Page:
13. Routing and RouterThe term ‘routing’ refers to choosing the best path for a packet transmission from a
source host to a destination host through network.
Routing is an action that should be performed before sending information through a
A router is an intermediary network device that operates at the OSI Layer 3. The primary
function of the router is accomplishing of routing. Other its function is moving data from
one network to another along the best path to destination.
• connect a few networks together creating internetwork.
• connect subnets with each other and connect subnets to the main enterprise network.
Route – маршрут;
Router – маршрутизатор;
Routing – маршрутизація, вибір маршруту.
14. IP Routing & IP Routing ProtocolsIP Routing & IP Routing Protocols
IP routing is the process of a best path calculation between two host within
An IP routing protocol is a set of rules that determines how routers on TCP/IP
network communicate and exchange information with each other, enabling
them to select the best routes to remote networks.
IP is responsible for forwarding a packet through network. It uses previously
chosen best paths and the destination host address that is located in this
packet. Also IP helps to control broadcast traffic or unnecessary traffic.
A routing table is a set of rules, often viewed in table format, that is used to
determine where data packets traveling over an Internet Protocol network
will be directed.
A routing protocol is only used between routers. It makes possible for routers to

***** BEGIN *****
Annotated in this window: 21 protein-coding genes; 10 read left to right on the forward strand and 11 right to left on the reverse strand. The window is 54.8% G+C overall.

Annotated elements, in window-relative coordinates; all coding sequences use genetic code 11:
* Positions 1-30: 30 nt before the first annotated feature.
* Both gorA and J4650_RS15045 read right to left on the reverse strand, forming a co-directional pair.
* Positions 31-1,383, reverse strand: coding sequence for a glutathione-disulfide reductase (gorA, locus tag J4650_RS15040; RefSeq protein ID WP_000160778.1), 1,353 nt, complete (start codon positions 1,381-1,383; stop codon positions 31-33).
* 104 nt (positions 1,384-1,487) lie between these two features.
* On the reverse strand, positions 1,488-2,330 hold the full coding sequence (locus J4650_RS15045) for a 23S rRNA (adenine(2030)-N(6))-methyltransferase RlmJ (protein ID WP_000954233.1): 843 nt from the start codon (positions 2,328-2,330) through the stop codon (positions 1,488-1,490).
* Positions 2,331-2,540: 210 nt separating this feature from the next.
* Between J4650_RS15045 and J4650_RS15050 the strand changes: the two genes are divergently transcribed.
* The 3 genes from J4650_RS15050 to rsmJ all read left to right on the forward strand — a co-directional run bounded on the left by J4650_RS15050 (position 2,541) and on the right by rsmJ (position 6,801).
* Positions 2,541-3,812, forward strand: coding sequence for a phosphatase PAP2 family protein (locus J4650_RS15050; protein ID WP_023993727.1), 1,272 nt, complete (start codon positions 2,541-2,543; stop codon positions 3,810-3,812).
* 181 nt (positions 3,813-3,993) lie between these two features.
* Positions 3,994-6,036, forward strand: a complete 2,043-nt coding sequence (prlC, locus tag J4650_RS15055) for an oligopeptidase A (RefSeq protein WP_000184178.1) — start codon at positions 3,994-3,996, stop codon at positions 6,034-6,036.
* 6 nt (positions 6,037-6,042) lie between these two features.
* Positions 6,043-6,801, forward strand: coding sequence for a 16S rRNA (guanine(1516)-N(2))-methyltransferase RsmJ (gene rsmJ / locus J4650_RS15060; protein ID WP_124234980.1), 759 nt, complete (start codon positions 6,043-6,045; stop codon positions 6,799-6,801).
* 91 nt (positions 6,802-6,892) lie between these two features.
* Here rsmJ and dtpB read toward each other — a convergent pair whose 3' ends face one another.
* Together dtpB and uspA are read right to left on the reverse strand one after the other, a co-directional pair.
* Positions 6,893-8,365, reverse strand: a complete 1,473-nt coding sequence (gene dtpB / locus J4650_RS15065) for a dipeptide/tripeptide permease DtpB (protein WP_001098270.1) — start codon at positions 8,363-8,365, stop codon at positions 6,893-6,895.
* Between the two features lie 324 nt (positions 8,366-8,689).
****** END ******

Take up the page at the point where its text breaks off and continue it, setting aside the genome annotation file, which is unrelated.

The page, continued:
build and maintain routing tables.
There are three classes of routing protocols:
• distance-vector protocols,
• link state protocols,
• hybrid protocol.
15. A Routed ProtocolA routed protocol is a protocol by means of which data
can be routed through a network, or data can be
transmitted throughout internetwork in accordance with
route that is formed by routers.
IP is responsible for forwarding a packet through a network.
• previously determined best path and
• the destination host address that is located in the packet.
A routed protocol carries user traffic such as e-mails, file
transfers, web traffic etc.
The Internet Protocol is the most widely used Routed
16. Dynamic IP Routing ProtocolsRouting Protocols learn and dynamically share information about the networks connected to
each other therefore these protocols are called dynamic protocols.
There are quite many dynamic routing protocols for routing IP packets. The most common
• RIP (Routing Information Protocol);
• IGRP (Interior Gateway Routing Protocol);
• EIGRP (Enhanced Interior Gateway Routing Protocol);
• OSPF (Open Shortest Path First);
• IS-IS (Intermediate System-to-Intermediate System) (pronounced "i-s i-s" or more
• BGP (Border Gateway Protocol).
17. The list of important Routing Protocols related to Routed ProtocolsRouting Protocols:
• RIP (Routing Information Protocol);